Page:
Added Review of The Problem of Animal Pain: A Theodicy for All Creatures Great and Small (2023) by Liz Goodnick to the Evidential Arguments from Evil page under Arguments for Atheism in the Modern Documents section of the Secular Web Library.
In The Problem of Animal Pain: A Theodicy for All Creatures Great and Small, Trent Dougherty claims that animal suffering is a logically necessary part of a world that contains the greatest goods—expression of the saintly virtues. He claims that even animal pain will be defeated insofar as animals will be resurrected as persons (think of the talking animals of C. S. Lewis’ Narnia) who will come to embrace their role (including their suffering) in the drama of creation. Dougherty claims that if he can show that his saint-making theodicy makes the existence of animal pain unsurprising given the existence of God, and if he can show that his theodicy doesn’t reduce the prior probability of God’s existence, then he will “screen off” the disconfirmatory power that the existence of evil bears on the existence of God. In this review, Liz Goodnick deftly questions Dougherty’s reasoning, particularly since the saintly virtues are only appropriate responses to a world that contains the kinds and as much suffering as this world does in the first place, and independently may not be worth that tremendous cost.
New in the Kiosk: A Lawyer Evaluates Evidence of Supernatural Events (2023) by Robert G. Miller
Christian apologists often claim to have “strong” evidence for Jesus’ resurrection—but compared to what? The arguments of legal apologists are a far cry from those found in actual courtrooms, for a court will compare the case at hand against previous cases (or precedent) to determine the strength of the evidence for a claim. But in case law the physical facts rule prevents the consideration of claims of supernatural events, so no such precedent exists. In this essay Robert Miller nevertheless compares the kind of evidence that apologists offer for the resurrection of Jesus against the evidence appealed to by Spiritualists and Mormons for their claims, as well as against the sort of “corroborating” evidence used to prop up urban legends. Miller concludes that when it comes to evidentiary factors like public demonstration, hearsay, multiple attestation, and early recordation, the evidence appealed to by Spiritualists—as poor as it is—is still far superior to that appealed to for Jesus’ resurrection.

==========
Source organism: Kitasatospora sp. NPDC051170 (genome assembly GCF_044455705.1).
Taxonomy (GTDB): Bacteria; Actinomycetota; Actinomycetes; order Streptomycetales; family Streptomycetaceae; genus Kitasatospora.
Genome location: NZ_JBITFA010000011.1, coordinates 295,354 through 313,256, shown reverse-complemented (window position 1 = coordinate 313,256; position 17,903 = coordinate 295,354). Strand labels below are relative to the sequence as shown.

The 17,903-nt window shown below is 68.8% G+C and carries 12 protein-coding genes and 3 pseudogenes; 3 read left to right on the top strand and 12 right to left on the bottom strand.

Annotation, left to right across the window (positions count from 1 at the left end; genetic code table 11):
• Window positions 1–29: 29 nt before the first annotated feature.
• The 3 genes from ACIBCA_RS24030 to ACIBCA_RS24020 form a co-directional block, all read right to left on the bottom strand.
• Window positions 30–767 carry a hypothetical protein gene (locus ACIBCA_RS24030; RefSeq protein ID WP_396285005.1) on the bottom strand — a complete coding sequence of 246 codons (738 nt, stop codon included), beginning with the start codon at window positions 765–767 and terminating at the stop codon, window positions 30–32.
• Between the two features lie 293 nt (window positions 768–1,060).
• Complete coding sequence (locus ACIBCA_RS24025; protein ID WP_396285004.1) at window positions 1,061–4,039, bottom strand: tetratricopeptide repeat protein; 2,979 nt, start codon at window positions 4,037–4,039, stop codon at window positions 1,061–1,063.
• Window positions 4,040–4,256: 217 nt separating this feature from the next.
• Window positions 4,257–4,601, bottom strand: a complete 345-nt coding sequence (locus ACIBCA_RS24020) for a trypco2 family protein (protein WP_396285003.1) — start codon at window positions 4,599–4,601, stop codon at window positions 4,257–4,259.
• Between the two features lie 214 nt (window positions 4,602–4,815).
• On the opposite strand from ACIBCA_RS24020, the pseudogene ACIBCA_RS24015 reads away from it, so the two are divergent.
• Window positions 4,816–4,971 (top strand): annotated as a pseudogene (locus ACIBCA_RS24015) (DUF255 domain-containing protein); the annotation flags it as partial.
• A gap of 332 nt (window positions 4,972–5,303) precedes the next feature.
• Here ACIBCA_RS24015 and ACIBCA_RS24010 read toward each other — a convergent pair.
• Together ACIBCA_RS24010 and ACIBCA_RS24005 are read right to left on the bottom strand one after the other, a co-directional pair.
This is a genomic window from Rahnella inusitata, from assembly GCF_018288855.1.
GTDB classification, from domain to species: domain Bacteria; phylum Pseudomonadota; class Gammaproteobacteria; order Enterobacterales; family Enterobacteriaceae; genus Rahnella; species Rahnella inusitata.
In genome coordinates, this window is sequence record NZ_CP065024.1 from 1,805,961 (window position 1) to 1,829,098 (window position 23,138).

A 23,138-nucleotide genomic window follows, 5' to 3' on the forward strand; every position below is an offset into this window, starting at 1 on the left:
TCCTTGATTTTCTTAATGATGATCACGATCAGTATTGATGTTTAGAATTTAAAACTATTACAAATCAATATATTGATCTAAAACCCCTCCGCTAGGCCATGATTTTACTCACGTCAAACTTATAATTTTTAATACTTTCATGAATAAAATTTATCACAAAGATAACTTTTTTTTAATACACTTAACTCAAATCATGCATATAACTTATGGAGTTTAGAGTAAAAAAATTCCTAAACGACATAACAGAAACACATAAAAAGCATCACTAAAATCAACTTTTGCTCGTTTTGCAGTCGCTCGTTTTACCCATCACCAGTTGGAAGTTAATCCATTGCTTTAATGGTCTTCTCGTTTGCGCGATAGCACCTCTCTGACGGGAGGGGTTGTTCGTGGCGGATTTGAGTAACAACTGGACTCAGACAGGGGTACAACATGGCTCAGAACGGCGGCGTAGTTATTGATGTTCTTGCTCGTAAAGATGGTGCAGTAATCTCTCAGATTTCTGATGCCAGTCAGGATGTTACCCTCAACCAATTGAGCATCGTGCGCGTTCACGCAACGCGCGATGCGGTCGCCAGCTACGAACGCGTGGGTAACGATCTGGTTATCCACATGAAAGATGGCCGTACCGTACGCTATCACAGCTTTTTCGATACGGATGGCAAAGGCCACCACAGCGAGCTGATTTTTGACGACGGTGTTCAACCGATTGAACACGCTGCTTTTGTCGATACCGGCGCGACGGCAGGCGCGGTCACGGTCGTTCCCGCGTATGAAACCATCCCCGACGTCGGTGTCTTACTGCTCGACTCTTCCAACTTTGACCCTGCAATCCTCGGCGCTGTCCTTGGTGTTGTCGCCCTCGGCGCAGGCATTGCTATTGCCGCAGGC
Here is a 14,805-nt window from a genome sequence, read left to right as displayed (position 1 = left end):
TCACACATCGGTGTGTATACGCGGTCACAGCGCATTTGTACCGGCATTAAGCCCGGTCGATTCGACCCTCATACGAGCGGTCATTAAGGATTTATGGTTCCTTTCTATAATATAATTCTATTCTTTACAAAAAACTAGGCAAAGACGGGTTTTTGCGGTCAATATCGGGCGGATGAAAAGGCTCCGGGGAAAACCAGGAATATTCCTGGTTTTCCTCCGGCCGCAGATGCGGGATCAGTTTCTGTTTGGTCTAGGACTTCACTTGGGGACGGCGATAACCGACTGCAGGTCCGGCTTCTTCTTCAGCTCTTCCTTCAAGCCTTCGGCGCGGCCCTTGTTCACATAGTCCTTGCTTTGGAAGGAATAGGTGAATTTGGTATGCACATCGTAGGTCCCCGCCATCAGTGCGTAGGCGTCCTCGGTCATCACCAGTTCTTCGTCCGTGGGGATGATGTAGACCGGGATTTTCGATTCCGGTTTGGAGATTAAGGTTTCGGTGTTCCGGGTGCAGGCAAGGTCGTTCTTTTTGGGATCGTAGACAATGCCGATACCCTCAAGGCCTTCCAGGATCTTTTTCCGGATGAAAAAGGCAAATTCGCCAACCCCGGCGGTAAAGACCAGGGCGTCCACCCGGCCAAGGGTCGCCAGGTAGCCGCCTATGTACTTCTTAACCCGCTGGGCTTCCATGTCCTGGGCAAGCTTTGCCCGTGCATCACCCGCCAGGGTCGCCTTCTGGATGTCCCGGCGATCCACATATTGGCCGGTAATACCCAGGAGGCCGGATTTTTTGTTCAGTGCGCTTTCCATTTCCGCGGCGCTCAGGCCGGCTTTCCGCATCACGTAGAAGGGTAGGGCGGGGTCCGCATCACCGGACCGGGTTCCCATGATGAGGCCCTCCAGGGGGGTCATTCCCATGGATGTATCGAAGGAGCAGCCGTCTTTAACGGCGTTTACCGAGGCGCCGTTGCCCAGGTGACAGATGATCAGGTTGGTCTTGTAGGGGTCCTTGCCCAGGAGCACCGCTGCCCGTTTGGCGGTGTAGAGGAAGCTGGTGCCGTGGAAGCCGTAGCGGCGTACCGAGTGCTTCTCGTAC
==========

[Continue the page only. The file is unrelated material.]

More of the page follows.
Recommended reading: That I May Dwell Among Them: Incarnation and Atonement in the Tabernacle Narrative (2023) by Gary Anderson
In That I May Dwell Among Them Gary Anderson shows how passages in Exodus and Leviticus that detail the construction, furnishing, and liturgical use of the tabernacle—the tabernacle narrative—shed light on incarnation and atonement in both ancient Israel’s theology and Christian theology. Anderson explains how the chronology of the narrative reflects sacred time, how the Israelites saw divine features in the physical aspects of the tabernacle, and how Isaac’s sacrifice foreshadowed the sacrificial rite revealed to Moses at Mt. Sinai. Ultimately, Anderson shows how the Old Testament can deepen our understanding of the New Testament Gospels. Careful analysis of the tabernacle narrative shows that sacrifice in the Old Testament does not connote pental substitution, but rather self-emptying as an antidote to sin.